Monday, October 01, 2007

Digital forensics

At the Times, Claudia Dreifus interviews Hany Farid of the Image Science Laboratory at Dartmouth:
I think like a forger. I spend a lot of time in Photoshop making digital forgeries to learn the tools and techniques a forger uses. We’ll make a composite photograph of two people and ask, “How do you manipulate this photograph to make it compelling?” By working backwards, we learn the forger’s techniques and how to detect them.

For instance, when looking at composites of two people, we’ve discovered that one of the hardest things for a forger to match is the lighting. So we’ve developed a way of measuring whether the lighting is consistent within various parts of the image. Lately, I’ve become obsessed with eyes. In a person’s eyes, one sees a slight reflection of the light in the room. So I’ve developed a technique that can take that little image of the reflection of light and tell us where the light was while you were being photographed. Does that match what we see in the image?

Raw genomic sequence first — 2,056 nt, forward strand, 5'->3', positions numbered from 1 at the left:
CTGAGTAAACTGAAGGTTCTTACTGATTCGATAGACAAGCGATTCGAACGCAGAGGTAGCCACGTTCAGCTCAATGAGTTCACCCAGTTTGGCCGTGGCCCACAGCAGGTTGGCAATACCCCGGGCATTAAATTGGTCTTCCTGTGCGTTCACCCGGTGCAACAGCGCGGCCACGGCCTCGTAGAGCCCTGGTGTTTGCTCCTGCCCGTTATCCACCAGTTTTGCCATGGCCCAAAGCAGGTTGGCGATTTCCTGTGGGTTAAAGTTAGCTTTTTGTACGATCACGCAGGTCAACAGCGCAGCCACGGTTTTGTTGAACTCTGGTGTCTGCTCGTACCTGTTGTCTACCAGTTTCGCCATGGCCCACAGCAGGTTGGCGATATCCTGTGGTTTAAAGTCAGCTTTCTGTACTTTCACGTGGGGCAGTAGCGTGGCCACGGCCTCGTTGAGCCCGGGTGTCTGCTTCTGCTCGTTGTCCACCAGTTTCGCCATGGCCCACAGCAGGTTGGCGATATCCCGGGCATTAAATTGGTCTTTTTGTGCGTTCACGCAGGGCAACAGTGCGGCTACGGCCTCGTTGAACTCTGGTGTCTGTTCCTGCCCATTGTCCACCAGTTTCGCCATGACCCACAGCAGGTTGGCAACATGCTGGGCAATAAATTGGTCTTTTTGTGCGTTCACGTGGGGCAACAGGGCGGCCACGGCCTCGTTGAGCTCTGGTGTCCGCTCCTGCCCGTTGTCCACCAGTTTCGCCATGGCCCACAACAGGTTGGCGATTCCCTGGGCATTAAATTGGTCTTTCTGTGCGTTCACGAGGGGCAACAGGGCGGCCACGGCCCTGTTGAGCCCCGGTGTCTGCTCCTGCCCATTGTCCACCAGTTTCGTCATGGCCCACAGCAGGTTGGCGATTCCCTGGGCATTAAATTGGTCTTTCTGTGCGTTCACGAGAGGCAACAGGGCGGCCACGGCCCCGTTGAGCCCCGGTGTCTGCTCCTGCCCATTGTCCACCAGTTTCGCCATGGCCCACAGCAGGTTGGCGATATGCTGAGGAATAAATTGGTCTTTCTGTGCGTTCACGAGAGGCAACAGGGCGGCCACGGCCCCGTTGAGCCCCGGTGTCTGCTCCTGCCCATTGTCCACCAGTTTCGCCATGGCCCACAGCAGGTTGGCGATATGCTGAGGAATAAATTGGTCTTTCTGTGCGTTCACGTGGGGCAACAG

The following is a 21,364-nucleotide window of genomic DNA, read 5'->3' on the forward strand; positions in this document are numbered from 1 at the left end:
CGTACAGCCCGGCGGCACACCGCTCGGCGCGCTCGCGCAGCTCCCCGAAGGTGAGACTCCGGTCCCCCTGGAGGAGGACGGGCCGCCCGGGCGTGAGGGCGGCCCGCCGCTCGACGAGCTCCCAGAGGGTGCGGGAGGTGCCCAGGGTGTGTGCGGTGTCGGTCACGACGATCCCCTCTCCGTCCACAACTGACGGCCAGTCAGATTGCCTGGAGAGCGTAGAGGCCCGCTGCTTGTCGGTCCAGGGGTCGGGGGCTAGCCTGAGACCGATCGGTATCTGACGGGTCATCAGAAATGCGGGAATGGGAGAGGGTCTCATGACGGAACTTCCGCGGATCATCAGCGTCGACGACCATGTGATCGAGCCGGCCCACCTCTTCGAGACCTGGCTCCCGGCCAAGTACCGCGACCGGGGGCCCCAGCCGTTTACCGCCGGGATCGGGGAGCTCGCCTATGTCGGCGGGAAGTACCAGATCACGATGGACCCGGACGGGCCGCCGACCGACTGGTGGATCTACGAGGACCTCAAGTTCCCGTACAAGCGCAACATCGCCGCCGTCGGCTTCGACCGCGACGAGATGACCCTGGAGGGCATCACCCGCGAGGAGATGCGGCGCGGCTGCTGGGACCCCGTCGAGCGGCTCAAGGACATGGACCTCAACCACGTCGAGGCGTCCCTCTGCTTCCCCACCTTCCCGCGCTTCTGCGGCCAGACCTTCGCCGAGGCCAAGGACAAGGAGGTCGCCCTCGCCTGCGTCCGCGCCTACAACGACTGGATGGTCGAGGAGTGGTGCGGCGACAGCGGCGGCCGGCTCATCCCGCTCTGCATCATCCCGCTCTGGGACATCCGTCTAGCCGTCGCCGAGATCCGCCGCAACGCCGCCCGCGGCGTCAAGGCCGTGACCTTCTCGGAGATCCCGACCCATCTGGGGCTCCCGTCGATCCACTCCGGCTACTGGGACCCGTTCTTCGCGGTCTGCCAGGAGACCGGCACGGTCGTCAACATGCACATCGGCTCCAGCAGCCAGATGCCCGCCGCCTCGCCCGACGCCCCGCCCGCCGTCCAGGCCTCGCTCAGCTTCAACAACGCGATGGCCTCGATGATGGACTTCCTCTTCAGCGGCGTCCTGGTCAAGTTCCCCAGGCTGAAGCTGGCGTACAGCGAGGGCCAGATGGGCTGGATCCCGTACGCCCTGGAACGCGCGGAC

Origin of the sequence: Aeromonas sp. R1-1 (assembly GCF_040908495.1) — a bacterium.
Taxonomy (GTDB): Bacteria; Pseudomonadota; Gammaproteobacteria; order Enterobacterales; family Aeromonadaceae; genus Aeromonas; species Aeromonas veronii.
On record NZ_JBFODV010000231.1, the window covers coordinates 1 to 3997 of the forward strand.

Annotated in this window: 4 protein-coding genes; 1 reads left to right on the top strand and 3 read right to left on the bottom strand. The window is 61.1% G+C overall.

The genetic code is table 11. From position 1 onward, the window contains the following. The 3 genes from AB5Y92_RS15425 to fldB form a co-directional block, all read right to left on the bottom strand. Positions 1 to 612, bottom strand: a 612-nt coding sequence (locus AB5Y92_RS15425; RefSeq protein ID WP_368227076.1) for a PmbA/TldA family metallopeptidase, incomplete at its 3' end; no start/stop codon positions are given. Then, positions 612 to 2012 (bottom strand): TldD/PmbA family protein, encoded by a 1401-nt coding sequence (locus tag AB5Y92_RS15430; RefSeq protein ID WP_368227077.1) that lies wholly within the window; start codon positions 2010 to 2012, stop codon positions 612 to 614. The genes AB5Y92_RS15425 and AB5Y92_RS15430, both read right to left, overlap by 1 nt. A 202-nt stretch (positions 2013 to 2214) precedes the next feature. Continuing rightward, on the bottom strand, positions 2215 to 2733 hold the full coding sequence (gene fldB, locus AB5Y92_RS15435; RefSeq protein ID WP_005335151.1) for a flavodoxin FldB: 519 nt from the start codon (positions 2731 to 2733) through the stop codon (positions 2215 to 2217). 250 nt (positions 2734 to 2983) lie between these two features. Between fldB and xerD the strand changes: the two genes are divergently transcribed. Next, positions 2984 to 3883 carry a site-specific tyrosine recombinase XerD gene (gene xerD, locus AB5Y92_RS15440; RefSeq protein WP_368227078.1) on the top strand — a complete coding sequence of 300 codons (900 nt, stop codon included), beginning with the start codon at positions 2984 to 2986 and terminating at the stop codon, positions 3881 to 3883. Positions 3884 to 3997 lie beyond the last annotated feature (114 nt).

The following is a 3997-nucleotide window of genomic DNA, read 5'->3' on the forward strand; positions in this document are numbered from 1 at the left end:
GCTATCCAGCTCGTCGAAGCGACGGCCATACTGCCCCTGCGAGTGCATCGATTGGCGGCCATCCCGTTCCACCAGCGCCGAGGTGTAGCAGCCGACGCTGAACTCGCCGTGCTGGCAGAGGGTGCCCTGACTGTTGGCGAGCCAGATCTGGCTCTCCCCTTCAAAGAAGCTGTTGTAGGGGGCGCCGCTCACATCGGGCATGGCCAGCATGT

And a funny final exchange:
Q. What’s been the most interesting use of your software?

A. I sold a copy of it to a Canadian company that runs a bounty fishing contest. People send in photographs of fish they’ve caught. My program can check if the fish in the picture has been enlarged. We can prove whether or not the fish was really “THIS big!”


  1. In Blade Runner Deckard tracks Zhora from a relection in an eye in a photograph.

    Life imitates art, eh?

  2. Yes! I expect the Blade Runner scene is partly why it caught my eye...